An ad hoc Kaua‘i voters organization Tuesday launched an islandwide petition campaign aimed at rolling back and capping county property taxes for many local residents through a charter amendment vote.
The charter amendment would “roll back property taxes to the 1998-99 amount,” Walter Lewis, a proponent of the petition, told The Garden Island Tuesday. “(It would) put a cap on increases of whichever were lesser, two percent per year, or the annual Social Security adjustment. This covers only residents who own their own home and live in it.”
The Ohana Kauai group – led by Lewis and other community activists including Ming Fang, John Hoff, Walter Lewis, Glenn Mickens, Monroe Richman and Gordon Smith – is attempting to collect 2,000 signatures of registered voters. If successful, Kaua‘i County voters would decide on passing the charter amendment in the general election of November 2004.
Lewis said the group has volunteers lined up “in every corner of the island” who will begin seeking signatures of registered voters on the group’s petition. He said volunteers will be collecting signatures in front of grocery stores, from neighbors and elsewhere.
The group’s deadline is in May 2004. By then they must turn in petitions to have the signatures verified by officials in the County Clerk’s office.
Property taxes are a major source of income for the Kaua‘i County government.
There was no response Tuesday to requests for comments on the issue from Mayor Bryan Baptiste and from members of the County Council.
Earlier this year Baptiste and the council formed a real property tax task force have offered some relief.
Former council chair Ron Kouchi called for a rollback of property assessments for two years and more during the administration of former Mayor Maryanne Kusaka, as a way to help homeowners, including senior citizens, remain on their properties.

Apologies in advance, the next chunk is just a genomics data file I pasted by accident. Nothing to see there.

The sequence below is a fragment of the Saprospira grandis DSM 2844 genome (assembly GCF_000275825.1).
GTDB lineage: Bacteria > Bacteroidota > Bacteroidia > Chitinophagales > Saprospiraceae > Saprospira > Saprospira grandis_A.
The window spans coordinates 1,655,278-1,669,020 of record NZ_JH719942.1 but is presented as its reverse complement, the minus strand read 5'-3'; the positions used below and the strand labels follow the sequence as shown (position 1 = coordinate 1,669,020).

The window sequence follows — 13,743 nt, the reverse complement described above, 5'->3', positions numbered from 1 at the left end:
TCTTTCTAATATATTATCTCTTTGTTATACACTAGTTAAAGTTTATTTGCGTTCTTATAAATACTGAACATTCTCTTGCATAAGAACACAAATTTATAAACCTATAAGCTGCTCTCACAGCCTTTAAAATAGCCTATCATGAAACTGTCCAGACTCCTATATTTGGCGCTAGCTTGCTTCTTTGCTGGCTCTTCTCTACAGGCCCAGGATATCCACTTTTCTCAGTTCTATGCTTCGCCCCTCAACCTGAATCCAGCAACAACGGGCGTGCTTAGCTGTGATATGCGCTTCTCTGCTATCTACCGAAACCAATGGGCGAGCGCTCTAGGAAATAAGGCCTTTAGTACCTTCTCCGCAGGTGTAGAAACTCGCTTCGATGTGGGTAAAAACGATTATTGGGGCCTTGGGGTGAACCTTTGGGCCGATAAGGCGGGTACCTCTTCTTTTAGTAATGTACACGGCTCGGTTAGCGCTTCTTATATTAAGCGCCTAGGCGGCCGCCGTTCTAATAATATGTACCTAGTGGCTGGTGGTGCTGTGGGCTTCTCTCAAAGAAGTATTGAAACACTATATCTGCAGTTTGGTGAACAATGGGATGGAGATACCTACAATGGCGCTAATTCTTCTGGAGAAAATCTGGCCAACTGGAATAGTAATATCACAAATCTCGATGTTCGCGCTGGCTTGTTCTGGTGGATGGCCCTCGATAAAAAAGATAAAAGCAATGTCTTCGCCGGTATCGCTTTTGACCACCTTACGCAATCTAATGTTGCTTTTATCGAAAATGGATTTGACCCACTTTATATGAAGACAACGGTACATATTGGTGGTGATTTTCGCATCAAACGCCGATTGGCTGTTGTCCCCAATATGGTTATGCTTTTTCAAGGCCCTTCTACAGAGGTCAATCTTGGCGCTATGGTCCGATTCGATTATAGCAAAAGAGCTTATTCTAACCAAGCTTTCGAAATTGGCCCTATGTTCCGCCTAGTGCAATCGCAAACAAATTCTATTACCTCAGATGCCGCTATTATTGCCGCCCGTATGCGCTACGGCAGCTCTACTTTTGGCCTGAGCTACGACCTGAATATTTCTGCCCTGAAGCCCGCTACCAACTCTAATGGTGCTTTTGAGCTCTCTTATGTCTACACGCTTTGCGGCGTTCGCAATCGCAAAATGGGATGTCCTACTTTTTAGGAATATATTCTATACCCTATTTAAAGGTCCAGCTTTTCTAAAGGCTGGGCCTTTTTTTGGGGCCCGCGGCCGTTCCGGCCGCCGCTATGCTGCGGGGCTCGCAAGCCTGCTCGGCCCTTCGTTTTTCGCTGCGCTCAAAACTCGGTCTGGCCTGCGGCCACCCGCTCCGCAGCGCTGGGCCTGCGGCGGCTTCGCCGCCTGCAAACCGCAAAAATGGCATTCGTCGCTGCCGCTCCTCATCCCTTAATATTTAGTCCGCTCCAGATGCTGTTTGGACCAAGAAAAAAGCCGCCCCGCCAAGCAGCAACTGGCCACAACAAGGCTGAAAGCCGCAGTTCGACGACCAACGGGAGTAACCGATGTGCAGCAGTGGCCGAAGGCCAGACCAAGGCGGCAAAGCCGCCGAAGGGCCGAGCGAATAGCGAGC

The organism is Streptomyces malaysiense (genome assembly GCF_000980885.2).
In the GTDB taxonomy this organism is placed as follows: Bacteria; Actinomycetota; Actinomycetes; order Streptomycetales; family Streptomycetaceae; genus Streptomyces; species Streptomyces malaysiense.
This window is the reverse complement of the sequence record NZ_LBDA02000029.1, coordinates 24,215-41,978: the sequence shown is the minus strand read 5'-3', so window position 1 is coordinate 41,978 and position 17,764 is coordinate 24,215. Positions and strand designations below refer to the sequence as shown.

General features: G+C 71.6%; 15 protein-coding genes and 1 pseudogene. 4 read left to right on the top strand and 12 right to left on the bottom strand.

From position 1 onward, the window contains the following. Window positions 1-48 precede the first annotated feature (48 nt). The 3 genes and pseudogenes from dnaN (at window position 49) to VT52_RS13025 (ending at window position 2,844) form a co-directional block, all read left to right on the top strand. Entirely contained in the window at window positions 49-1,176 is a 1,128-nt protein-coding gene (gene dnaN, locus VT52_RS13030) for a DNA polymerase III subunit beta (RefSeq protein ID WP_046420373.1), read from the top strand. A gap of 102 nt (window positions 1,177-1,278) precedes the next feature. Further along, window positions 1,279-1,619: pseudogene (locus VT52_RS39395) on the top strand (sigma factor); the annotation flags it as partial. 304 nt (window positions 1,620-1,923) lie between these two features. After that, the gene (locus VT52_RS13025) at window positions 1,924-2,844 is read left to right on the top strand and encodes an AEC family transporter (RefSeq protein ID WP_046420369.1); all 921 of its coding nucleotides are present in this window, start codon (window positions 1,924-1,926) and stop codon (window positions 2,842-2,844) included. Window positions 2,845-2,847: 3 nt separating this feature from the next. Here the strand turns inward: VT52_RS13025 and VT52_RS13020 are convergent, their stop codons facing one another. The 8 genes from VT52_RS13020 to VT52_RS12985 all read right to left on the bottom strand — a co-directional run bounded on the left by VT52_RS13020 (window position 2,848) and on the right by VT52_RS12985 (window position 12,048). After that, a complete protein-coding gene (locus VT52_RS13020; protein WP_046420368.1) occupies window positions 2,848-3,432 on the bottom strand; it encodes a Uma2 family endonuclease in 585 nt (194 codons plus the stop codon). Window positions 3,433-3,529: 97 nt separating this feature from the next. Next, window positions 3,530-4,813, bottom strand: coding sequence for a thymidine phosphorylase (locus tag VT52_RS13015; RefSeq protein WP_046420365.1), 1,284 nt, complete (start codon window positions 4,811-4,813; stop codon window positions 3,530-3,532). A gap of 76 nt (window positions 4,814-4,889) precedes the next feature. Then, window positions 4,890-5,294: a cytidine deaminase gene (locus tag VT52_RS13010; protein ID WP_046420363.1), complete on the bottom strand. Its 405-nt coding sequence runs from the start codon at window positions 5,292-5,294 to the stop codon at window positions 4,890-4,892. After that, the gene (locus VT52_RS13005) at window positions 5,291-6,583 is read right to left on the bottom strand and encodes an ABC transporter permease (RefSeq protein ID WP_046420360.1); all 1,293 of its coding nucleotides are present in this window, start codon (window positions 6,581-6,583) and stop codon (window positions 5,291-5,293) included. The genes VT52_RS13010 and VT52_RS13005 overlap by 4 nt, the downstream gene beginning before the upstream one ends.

Lewis said the Ohana Kauai members didn’t think the County Council is now ready to proposed similar legislation.
“We don’t think the council would go for this, this is like Proposition 13 in California,” he said.
The landmark California proposition capped property taxes and reflected a voter rebellion against increases in government spending.
Lewis said if a charter amendment initiated by Kaua‘i residents is passed the County Council will be unable to remove it without another Charter Amendment vote.
“Only the voters can remove it, the council can’t,” he said.
“The council is looking for increasing their budget every year,” Lewis said. “It’s gone from $65 million in 1998 to $98 million in 2003.”
He said if this growth in spending continues, the Kaua‘i County budget will be double what it was in 1998 by 2006.
“They’re not going to be happy about what we are proposing as a council,” Lewis said, “but I think they’d be happy about it as individuals.”
Lewis said the group believes Mayor Bryan Baptiste would disapprove of their proposed charter amendment.
“Mayor Baptiste has about the same attitude as the council,” he said. “It’s his budget they are looking it, it’s been increased significantly over the last five years.”
Lewis said if the property tax rollback is eventually approved by Kaua‘i County voters the effect “won’t be devastating” to the county. He said the reduction in income to the county would be about $2-3 million per year, or about a third of what owner-occupied homes on Kaua‘i are paying into county coffers this year.
“We’re highly optimistic we’ll get the signatures well before” the deadline, Lewis said.
We’re concerned that government costs seem to be out of control, this is a way to tell government that people are concerned about how much revenue is collected from property taxes, and government’s “appetite for taxes to feed those budgets.”
TGI Editor Chris Cook can be reached at email@example.com or 245-3681 (ext. 227).